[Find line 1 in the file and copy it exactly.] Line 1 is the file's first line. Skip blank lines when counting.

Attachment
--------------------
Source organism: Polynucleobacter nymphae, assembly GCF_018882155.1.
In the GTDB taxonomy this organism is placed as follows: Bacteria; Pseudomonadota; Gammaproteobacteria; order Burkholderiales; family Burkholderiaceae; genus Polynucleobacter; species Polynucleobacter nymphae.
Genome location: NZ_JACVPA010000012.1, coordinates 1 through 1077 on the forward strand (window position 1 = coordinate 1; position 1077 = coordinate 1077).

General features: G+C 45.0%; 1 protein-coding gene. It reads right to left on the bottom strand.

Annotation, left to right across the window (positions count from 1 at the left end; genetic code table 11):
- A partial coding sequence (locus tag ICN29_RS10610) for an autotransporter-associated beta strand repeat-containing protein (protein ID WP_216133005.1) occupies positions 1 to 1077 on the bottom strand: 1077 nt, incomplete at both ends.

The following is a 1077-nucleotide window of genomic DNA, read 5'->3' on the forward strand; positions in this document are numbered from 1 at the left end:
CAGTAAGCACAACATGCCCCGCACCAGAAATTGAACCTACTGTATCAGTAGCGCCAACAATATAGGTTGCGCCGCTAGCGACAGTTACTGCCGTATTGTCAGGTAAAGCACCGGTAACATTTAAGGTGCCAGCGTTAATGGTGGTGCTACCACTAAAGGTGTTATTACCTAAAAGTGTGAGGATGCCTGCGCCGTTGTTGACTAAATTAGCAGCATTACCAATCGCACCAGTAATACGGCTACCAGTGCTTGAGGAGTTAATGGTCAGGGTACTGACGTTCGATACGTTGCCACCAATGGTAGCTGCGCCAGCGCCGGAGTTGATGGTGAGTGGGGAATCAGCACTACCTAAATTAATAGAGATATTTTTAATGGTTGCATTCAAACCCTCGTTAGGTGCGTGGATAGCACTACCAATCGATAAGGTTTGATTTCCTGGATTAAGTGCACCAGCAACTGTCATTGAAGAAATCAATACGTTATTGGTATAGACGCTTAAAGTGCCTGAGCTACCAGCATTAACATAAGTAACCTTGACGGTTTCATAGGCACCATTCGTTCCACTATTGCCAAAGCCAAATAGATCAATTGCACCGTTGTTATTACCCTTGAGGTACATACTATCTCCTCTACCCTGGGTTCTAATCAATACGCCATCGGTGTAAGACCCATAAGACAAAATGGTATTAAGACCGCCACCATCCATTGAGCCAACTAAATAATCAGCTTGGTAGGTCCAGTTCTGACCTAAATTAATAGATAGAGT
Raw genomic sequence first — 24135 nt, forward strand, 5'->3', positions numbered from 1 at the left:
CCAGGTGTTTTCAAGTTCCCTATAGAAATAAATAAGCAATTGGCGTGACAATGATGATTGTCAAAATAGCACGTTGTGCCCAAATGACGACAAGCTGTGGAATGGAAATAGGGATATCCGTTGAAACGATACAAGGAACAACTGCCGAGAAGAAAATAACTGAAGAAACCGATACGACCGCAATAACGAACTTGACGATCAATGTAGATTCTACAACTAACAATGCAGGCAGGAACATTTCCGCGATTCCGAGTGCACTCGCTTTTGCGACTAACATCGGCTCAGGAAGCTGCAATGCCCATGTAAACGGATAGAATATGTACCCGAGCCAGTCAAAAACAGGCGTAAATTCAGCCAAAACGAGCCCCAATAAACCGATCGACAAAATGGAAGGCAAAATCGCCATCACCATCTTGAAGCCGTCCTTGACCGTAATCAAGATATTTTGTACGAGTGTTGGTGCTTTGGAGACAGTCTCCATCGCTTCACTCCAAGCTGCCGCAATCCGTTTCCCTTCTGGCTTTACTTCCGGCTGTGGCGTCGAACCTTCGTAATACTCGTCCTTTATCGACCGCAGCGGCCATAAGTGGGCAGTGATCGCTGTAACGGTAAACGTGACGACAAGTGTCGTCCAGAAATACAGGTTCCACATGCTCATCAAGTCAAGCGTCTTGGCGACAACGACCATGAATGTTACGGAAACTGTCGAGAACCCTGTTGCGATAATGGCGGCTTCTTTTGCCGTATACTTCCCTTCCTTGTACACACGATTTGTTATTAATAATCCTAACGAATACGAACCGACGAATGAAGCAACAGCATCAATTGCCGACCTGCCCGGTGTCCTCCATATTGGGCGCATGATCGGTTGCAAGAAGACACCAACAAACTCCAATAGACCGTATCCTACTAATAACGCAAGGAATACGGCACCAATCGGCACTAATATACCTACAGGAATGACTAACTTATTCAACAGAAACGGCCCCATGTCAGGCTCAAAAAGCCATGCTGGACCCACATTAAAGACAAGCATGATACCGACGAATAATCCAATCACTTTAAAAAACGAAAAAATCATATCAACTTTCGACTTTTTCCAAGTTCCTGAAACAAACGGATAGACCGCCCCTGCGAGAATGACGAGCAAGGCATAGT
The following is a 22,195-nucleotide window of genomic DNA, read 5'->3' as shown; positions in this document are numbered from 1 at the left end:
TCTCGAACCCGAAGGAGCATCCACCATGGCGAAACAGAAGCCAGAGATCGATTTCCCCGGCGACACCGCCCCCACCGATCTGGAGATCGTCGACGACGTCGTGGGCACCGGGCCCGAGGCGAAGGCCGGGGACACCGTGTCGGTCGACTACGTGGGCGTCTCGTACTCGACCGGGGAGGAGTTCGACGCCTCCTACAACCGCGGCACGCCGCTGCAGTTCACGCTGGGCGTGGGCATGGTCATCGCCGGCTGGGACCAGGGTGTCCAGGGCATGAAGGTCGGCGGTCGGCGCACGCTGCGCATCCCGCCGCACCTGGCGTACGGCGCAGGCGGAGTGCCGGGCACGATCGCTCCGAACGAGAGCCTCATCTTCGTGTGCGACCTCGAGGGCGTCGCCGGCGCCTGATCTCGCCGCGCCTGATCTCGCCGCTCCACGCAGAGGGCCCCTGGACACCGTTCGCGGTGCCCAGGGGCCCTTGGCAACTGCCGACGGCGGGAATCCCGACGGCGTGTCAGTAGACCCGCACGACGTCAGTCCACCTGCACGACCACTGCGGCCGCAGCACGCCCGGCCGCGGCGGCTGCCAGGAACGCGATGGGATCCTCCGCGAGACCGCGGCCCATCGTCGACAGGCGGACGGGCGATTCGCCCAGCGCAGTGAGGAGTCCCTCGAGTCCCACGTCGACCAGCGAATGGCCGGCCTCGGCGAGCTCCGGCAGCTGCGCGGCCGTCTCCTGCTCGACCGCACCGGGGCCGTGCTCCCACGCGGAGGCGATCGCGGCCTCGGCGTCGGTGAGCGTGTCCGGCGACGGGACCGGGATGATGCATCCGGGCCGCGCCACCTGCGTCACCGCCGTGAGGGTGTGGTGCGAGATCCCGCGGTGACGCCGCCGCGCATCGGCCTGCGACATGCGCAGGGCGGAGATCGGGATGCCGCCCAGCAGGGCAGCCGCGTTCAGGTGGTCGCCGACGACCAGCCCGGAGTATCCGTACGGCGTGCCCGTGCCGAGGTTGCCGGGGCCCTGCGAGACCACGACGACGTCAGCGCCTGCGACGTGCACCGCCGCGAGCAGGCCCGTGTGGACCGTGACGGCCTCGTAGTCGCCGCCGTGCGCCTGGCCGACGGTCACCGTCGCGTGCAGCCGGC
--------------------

Source organism: Polynucleobacter nymphae, assembly GCF_018882155.1.